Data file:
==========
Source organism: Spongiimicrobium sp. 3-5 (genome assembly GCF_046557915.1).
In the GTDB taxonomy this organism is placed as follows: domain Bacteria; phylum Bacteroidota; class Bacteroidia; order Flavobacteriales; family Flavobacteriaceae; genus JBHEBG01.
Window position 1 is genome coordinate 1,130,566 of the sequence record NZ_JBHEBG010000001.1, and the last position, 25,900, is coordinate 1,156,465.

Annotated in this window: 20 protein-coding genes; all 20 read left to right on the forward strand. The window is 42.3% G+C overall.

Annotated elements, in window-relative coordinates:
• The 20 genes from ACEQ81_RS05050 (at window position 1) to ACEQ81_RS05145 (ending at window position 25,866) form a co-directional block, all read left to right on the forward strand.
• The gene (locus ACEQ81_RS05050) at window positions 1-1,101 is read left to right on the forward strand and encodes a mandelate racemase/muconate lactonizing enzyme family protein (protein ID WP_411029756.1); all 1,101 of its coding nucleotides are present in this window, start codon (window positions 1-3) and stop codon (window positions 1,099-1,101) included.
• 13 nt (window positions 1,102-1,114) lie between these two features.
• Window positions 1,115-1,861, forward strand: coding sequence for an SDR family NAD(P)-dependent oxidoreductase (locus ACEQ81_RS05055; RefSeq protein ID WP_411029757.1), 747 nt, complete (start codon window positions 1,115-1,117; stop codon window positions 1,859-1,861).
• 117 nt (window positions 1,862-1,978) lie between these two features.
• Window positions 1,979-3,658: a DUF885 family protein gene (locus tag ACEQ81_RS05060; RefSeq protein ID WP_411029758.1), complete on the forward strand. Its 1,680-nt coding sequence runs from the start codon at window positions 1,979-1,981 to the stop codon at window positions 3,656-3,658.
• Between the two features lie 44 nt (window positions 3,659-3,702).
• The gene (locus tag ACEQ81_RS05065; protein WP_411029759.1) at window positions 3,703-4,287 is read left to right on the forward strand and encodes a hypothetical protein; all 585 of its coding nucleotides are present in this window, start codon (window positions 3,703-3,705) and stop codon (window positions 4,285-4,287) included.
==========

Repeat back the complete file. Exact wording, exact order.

Source organism: Spongiimicrobium sp. 3-5 (genome assembly GCF_046557915.1).
In the GTDB taxonomy this organism is placed as follows: domain Bacteria; phylum Bacteroidota; class Bacteroidia; order Flavobacteriales; family Flavobacteriaceae; genus JBHEBG01.
Window position 1 is genome coordinate 1,130,566 of the sequence record NZ_JBHEBG010000001.1, and the last position, 25,900, is coordinate 1,156,465.

Annotated in this window: 20 protein-coding genes; all 20 read left to right on the forward strand. The window is 42.3% G+C overall.

Annotated elements, in window-relative coordinates:
• The 20 genes from ACEQ81_RS05050 (at window position 1) to ACEQ81_RS05145 (ending at window position 25,866) form a co-directional block, all read left to right on the forward strand.
• The gene (locus ACEQ81_RS05050) at window positions 1-1,101 is read left to right on the forward strand and encodes a mandelate racemase/muconate lactonizing enzyme family protein (protein ID WP_411029756.1); all 1,101 of its coding nucleotides are present in this window, start codon (window positions 1-3) and stop codon (window positions 1,099-1,101) included.
• 13 nt (window positions 1,102-1,114) lie between these two features.
• Window positions 1,115-1,861, forward strand: coding sequence for an SDR family NAD(P)-dependent oxidoreductase (locus ACEQ81_RS05055; RefSeq protein ID WP_411029757.1), 747 nt, complete (start codon window positions 1,115-1,117; stop codon window positions 1,859-1,861).
• 117 nt (window positions 1,862-1,978) lie between these two features.
• Window positions 1,979-3,658: a DUF885 family protein gene (locus tag ACEQ81_RS05060; RefSeq protein ID WP_411029758.1), complete on the forward strand. Its 1,680-nt coding sequence runs from the start codon at window positions 1,979-1,981 to the stop codon at window positions 3,656-3,658.
• Between the two features lie 44 nt (window positions 3,659-3,702).
• The gene (locus tag ACEQ81_RS05065; protein WP_411029759.1) at window positions 3,703-4,287 is read left to right on the forward strand and encodes a hypothetical protein; all 585 of its coding nucleotides are present in this window, start codon (window positions 3,703-3,705) and stop codon (window positions 4,285-4,287) included.